It’s the warm summertime and you’re outside enjoying a picnic with your family. Suddenly, a pesky fly lands on your arm and won’t leave you alone. You may swat at it angrily, but have you ever stopped to wonder: are flies really all that bad? In this blog post, we’ll take a closer look at these often-maligned creatures to see if they’re really as harmful as we think.
Do Flies Transmit Diseases?
One of the main reasons we dislike flies is because we believe them to be carriers of disease. And while it’s true that some species of flies are capable of transmitting diseases like typhoid fever, cholera, and dysentery, the common housefly is not one of them. In fact, according to entomologist Anne Averill, PhD, houseflies are not even particularly good at picking up bacteria from surfaces. “They don’t have teeth,” she explains. “They can only regurgitate their stomach contents onto food.” So while you may not want a fly landing on your food, there’s no need to worry that it will make you sick.
What About Allergies?
Another common concern is that flies can trigger allergies in people who are susceptible. And while it’s certainly possible to be allergic to anything—including fly saliva—it’s actually quite rare. In most cases, the allergic reaction is caused by something else in the fly’s environment, such as pollen or dust mites. If you suspect you may be allergic to flies, the best thing to do is consult with an allergist who can perform tests to determine the cause of your symptoms.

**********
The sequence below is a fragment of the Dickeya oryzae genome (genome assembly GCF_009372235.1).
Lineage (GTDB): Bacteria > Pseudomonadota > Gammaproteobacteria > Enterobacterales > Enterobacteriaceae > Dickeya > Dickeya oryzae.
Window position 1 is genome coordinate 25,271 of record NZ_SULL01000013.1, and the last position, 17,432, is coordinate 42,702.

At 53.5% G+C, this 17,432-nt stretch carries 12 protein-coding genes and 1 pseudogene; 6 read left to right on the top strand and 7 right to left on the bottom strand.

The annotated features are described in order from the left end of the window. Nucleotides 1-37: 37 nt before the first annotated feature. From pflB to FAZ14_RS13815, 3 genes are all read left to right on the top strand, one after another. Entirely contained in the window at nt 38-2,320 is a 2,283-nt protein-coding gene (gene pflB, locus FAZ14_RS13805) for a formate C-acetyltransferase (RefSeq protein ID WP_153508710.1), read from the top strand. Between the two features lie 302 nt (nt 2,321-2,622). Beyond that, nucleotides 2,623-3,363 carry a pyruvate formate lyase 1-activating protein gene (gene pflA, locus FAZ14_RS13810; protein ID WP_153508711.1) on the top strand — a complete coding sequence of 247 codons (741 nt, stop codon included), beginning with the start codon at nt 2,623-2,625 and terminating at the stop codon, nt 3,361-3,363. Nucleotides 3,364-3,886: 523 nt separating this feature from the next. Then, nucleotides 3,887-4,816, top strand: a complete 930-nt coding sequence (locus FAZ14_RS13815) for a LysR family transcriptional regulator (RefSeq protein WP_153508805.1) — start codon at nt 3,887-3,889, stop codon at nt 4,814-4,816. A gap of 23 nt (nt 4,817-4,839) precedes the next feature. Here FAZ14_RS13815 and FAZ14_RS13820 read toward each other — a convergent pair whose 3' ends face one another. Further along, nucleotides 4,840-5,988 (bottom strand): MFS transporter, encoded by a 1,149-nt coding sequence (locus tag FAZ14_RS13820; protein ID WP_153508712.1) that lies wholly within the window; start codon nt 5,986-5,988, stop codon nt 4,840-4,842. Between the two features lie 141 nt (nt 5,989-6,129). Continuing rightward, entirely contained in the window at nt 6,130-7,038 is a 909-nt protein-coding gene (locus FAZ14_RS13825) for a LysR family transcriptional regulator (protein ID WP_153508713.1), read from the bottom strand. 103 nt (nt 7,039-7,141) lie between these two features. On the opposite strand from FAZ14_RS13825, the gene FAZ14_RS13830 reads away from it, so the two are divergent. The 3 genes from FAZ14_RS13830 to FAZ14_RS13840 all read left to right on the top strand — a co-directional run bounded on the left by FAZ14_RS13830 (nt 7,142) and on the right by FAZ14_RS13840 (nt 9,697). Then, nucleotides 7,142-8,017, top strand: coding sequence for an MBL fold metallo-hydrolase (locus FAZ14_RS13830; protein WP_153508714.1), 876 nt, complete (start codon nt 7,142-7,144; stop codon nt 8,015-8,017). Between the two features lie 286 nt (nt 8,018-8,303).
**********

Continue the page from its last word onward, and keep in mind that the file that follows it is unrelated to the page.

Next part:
Are Flies Harmful to the Environment?
While flies may not pose much of a threat to humans or animals, they can be harmful to the environment. One way they do this is by spreading invasive species when they travel from one place to another. For example, when fruit flies infest organic produce shipments from other countries, they can introduce new pests and diseases into local ecosystems. Additionally, some species of flies lay their eggs in animal manure, which can contaminate water supplies and spread disease if the manure is used as fertilizer.
Flies are often seen as nothing more than nuisance insects, but there is more to them than meets the eye. Though they are not particularly good at transmitting diseases and are only rarely responsible for triggering allergies, they can be harmful to the environment in some ways. Next time a fly lands on your arm or buzzes around your head, remember that there is more to these creatures than meets the eye.
How Do Flies Get In The House?
If you’re like most people, you probably don’t enjoy having flies buzzing around your home. Not only are they annoying, but they can also carry diseases. Flies typically enter homes through open doors or windows. They can also come in through cracks and crevices in the foundation or walls. Once they’re inside, they’ll start looking for food and places to lay their eggs.
How Do I Get Rid Of Flies?
There are a few things you can do to get rid of flies in your home. First, make sure you’re not giving them anything to eat. Keep food covered and dispose of garbage regularly. You should also keep your kitchen and bathroom clean, as flies are attracted to dirty surfaces. Finally, make sure you’re not giving them anywhere to lay their eggs. Repair any cracks in the foundation or walls and caulk any gaps around doors and windows.